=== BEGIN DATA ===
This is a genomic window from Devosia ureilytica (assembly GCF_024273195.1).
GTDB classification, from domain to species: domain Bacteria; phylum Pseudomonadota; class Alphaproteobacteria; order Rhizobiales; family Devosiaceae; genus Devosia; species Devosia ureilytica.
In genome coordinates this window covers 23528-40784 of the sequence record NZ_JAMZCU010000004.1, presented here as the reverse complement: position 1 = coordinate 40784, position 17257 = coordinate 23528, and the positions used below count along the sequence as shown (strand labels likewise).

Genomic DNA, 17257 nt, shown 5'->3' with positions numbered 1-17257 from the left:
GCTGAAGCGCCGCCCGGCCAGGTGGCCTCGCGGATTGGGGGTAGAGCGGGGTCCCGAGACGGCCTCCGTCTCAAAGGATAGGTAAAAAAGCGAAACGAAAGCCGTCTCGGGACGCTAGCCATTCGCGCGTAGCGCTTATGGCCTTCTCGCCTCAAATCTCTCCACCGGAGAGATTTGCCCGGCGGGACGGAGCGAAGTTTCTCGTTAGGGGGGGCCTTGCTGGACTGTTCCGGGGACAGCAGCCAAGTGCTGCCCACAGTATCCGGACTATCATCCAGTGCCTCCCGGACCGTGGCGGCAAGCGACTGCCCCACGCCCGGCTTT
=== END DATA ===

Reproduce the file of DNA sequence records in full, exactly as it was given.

This is a genomic window from Devosia ureilytica (assembly GCF_024273195.1).
GTDB classification, from domain to species: domain Bacteria; phylum Pseudomonadota; class Alphaproteobacteria; order Rhizobiales; family Devosiaceae; genus Devosia; species Devosia ureilytica.
In genome coordinates this window covers 23528-40784 of the sequence record NZ_JAMZCU010000004.1, presented here as the reverse complement: position 1 = coordinate 40784, position 17257 = coordinate 23528, and the positions used below count along the sequence as shown (strand labels likewise).

Genomic DNA, 17257 nt, shown 5'->3' with positions numbered 1-17257 from the left:
GCTGAAGCGCCGCCCGGCCAGGTGGCCTCGCGGATTGGGGGTAGAGCGGGGTCCCGAGACGGCCTCCGTCTCAAAGGATAGGTAAAAAAGCGAAACGAAAGCCGTCTCGGGACGCTAGCCATTCGCGCGTAGCGCTTATGGCCTTCTCGCCTCAAATCTCTCCACCGGAGAGATTTGCCCGGCGGGACGGAGCGAAGTTTCTCGTTAGGGGGGGCCTTGCTGGACTGTTCCGGGGACAGCAGCCAAGTGCTGCCCACAGTATCCGGACTATCATCCAGTGCCTCCCGGACCGTGGCGGCAAGCGACTGCCCCACGCCCGGCTTT